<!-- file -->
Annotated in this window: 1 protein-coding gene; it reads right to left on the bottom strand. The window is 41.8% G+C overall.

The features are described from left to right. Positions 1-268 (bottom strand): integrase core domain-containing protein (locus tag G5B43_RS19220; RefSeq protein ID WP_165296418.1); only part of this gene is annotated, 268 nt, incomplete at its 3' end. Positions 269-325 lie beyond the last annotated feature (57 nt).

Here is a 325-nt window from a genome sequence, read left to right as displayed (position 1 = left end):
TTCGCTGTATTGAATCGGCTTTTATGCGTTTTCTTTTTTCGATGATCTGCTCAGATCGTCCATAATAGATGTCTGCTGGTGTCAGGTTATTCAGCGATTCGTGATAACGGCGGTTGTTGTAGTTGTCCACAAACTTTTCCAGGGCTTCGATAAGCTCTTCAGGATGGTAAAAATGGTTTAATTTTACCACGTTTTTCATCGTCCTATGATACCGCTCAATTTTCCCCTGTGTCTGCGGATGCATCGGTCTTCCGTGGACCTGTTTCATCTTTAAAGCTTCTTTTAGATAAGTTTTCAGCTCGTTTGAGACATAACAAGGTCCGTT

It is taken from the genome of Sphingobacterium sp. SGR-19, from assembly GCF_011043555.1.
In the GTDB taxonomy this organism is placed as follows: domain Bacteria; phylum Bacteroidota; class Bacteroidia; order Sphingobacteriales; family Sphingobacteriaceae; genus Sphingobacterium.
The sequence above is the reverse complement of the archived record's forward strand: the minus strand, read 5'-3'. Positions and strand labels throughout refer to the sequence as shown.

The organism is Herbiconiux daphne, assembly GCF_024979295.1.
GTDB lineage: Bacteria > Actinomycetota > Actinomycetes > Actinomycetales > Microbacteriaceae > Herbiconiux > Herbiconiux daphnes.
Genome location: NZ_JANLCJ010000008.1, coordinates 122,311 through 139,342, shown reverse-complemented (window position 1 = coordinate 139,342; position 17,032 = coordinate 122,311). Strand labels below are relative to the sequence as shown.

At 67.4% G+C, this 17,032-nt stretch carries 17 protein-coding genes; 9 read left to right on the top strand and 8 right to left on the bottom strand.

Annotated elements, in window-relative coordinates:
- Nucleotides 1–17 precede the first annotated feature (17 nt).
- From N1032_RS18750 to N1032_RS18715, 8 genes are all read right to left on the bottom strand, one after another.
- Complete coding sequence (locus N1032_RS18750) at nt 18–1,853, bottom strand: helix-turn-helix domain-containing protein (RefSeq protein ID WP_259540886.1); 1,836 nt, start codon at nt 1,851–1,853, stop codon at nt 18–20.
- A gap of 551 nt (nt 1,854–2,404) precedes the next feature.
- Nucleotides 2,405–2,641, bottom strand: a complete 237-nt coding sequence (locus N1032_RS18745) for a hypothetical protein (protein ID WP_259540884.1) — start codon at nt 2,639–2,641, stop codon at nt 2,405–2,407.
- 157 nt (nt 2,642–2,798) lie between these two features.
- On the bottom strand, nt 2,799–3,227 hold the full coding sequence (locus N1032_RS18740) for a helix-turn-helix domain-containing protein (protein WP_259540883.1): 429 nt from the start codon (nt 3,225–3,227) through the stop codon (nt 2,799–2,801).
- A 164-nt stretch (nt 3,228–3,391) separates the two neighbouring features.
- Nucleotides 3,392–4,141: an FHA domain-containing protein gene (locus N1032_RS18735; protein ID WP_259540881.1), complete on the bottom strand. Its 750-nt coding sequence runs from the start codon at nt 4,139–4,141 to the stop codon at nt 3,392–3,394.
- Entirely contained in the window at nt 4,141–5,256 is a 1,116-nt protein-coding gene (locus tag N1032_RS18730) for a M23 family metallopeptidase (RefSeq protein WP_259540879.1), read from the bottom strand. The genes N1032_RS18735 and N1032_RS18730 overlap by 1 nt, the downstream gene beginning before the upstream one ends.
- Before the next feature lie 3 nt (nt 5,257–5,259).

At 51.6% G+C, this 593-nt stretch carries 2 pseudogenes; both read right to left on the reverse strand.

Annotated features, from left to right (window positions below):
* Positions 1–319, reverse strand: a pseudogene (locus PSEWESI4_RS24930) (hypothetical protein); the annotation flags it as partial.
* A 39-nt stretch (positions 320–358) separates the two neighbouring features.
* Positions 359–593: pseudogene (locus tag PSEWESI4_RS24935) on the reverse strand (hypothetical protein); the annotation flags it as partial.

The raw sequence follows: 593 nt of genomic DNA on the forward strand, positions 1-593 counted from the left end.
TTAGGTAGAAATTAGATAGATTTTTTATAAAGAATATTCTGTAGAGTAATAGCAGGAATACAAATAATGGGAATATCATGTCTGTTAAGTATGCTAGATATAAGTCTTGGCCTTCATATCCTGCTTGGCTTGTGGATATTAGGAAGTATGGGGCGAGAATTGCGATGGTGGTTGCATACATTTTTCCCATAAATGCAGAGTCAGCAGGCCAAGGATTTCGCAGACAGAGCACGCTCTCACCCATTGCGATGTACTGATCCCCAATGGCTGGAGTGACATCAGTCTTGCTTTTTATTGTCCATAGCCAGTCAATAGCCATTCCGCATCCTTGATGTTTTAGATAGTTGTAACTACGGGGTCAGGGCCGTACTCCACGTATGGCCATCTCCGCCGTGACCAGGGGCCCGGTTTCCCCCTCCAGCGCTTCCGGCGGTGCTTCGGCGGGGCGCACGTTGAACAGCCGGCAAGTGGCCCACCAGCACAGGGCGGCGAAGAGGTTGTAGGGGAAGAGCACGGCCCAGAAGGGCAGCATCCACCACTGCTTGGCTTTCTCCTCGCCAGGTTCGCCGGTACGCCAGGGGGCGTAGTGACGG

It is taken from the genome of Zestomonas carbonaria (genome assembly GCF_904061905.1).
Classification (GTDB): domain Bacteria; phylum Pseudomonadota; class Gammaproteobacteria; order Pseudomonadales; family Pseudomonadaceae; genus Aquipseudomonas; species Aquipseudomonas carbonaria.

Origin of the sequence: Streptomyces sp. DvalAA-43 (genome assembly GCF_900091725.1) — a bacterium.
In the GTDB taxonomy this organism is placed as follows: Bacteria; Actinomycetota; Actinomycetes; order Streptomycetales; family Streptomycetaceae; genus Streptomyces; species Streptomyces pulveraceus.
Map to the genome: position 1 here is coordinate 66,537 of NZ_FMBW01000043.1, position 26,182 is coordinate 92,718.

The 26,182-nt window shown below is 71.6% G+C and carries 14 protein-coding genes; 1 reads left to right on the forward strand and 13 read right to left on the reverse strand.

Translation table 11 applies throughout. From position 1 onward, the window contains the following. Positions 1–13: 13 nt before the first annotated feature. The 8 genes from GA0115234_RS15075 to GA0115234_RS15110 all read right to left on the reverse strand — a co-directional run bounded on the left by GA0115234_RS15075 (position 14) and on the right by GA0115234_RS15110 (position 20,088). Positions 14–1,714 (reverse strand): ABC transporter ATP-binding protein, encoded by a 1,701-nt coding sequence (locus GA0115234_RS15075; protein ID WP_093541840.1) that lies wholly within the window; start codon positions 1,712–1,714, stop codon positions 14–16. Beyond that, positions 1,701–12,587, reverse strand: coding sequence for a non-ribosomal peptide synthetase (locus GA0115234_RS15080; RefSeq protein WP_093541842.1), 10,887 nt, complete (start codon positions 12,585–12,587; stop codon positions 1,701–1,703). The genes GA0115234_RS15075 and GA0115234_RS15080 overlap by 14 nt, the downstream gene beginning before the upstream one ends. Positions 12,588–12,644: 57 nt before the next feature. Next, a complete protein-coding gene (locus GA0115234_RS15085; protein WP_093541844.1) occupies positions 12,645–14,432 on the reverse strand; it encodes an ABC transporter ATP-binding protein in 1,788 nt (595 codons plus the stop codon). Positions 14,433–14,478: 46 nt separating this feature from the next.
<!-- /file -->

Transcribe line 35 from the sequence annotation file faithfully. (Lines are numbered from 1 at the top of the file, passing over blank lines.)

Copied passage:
Map to the genome: position 1 here is coordinate 66,537 of NZ_FMBW01000043.1, position 26,182 is coordinate 92,718.